"I wanted to take couture elements, like bows and flowers, but do them in a spontaneous, modern, comfortable way," explained Martine Sitbon. Hardly the torturously intellectual talk of a respected French modernist, but then this is Paris, Spring 2004, and designers everywhere are lightening up their acts.

Sitbon was no exception. For a section of clothes made from parachute silk, she raided the colors from the makeup counter—powdery blush, baby blue, a highlight of lime, lipstick magenta. But while the sweatshirts, ruched-sleeved parkas, and ice-skating skirts looked pretty, easy, and undemanding, some of the repetitive dresses did not: Loose cummerbunds bulked up the hips and large silk flowers were plonked on thighs, a little too spontaneously. Will the Sitbon customer really want to wear dresses so sugary sweet they resembled upside-down tulips? Will even her die-hard fans snap up the aprons covered in chiffon blooms?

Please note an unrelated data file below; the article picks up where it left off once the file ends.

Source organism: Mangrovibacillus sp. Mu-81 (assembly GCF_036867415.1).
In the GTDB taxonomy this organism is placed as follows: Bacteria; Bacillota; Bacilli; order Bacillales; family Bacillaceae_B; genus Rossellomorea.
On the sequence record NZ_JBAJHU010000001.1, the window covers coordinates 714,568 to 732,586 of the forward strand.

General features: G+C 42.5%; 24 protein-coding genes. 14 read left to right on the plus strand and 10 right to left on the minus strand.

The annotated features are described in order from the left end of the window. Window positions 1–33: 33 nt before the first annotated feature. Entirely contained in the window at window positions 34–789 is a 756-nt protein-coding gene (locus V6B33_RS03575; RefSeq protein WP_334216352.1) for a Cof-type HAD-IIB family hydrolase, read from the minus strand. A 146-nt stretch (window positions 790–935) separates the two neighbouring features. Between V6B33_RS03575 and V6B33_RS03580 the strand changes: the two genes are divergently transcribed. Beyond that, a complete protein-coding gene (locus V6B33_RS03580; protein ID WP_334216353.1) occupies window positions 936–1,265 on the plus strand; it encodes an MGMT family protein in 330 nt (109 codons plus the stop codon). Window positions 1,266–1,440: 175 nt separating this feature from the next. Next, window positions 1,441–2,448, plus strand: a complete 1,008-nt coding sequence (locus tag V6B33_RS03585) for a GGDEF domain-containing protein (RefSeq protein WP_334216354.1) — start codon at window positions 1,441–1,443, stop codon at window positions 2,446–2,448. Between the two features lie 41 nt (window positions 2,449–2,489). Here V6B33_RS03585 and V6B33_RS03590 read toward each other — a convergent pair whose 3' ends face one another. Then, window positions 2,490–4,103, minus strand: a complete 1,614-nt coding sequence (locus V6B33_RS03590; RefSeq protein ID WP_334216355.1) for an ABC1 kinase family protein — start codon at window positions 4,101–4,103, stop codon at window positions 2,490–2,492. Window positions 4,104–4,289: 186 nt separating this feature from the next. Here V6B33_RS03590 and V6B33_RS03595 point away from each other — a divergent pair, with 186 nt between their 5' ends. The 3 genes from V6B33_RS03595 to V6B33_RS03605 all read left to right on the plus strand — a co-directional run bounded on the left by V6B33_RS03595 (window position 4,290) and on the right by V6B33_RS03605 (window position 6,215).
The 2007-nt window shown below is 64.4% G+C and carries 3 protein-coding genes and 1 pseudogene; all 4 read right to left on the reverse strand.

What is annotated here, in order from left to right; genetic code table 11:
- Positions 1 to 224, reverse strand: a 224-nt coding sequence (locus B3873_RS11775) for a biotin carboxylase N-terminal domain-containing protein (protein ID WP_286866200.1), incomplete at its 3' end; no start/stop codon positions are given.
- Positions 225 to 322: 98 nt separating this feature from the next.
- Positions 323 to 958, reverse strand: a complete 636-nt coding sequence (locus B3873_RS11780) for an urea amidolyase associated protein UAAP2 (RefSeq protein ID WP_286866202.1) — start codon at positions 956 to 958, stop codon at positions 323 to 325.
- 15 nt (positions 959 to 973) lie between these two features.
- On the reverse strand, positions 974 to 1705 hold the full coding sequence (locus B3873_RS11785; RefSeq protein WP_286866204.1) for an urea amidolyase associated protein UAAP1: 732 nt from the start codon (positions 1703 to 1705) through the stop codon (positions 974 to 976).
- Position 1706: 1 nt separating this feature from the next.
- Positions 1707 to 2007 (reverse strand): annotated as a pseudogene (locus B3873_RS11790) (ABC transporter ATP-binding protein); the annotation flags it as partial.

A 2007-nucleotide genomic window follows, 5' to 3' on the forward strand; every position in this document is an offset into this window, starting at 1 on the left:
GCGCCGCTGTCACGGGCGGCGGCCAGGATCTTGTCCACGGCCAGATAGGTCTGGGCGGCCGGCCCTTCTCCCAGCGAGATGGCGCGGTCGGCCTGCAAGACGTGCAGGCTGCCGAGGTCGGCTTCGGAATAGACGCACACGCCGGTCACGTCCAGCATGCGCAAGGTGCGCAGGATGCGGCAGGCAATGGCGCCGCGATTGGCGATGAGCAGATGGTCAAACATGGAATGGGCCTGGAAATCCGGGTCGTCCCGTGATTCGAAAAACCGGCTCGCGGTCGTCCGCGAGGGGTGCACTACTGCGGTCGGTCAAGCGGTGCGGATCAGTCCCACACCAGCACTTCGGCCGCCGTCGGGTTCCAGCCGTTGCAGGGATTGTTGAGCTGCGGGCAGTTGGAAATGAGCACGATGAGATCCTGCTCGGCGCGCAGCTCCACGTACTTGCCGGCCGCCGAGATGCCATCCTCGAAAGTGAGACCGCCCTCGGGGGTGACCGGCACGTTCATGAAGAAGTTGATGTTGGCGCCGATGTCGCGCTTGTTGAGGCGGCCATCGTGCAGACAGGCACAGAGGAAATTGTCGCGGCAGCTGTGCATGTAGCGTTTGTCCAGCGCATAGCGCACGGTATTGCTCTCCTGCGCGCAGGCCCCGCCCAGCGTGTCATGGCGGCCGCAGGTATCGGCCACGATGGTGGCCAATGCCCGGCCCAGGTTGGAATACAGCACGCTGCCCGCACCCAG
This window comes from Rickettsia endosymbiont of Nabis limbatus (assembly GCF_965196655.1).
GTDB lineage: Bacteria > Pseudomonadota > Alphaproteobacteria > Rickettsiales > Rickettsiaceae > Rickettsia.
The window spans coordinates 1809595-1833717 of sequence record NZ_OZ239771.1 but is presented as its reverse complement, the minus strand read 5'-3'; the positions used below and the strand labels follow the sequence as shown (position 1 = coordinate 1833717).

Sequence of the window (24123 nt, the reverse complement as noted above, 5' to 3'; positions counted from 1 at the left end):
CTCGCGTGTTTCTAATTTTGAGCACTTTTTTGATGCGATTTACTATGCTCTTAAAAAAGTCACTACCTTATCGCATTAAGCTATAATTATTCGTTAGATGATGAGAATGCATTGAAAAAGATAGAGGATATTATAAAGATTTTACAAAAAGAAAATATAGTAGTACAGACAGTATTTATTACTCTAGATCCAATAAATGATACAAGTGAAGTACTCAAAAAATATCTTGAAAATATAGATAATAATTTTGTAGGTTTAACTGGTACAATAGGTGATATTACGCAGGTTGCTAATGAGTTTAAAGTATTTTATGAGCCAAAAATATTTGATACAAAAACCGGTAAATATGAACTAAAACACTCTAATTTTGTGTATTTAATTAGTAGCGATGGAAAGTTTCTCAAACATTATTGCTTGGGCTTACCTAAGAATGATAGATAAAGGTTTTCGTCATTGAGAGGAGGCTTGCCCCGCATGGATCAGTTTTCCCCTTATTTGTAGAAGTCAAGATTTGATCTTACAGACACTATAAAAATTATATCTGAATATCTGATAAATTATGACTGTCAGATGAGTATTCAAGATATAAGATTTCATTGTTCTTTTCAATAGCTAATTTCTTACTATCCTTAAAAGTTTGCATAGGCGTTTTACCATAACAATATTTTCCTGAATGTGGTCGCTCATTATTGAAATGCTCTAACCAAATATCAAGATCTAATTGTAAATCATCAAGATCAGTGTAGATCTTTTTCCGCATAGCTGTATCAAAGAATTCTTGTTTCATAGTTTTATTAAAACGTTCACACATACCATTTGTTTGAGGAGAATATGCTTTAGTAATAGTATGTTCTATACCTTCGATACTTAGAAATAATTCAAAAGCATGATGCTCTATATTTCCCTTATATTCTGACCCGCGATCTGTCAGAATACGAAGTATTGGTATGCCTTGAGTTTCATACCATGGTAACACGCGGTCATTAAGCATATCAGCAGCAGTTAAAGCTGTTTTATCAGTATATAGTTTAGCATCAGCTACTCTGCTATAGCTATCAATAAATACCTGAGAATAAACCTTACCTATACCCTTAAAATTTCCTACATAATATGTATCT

Fear not, all you Sitbon lovers. Her alternative—a play on masculine/feminine tailoring—gave the collection balance and rescued it from the saccharine realms of cotton-candy couture. Crisp white frock coats, backless waistcoats, and wide cream trousers looked smart, imaginative, and sexy, as did the last few slithery black satin sheaths with twisted velvet straps—just the sort of strong signature pieces that her customers know and love.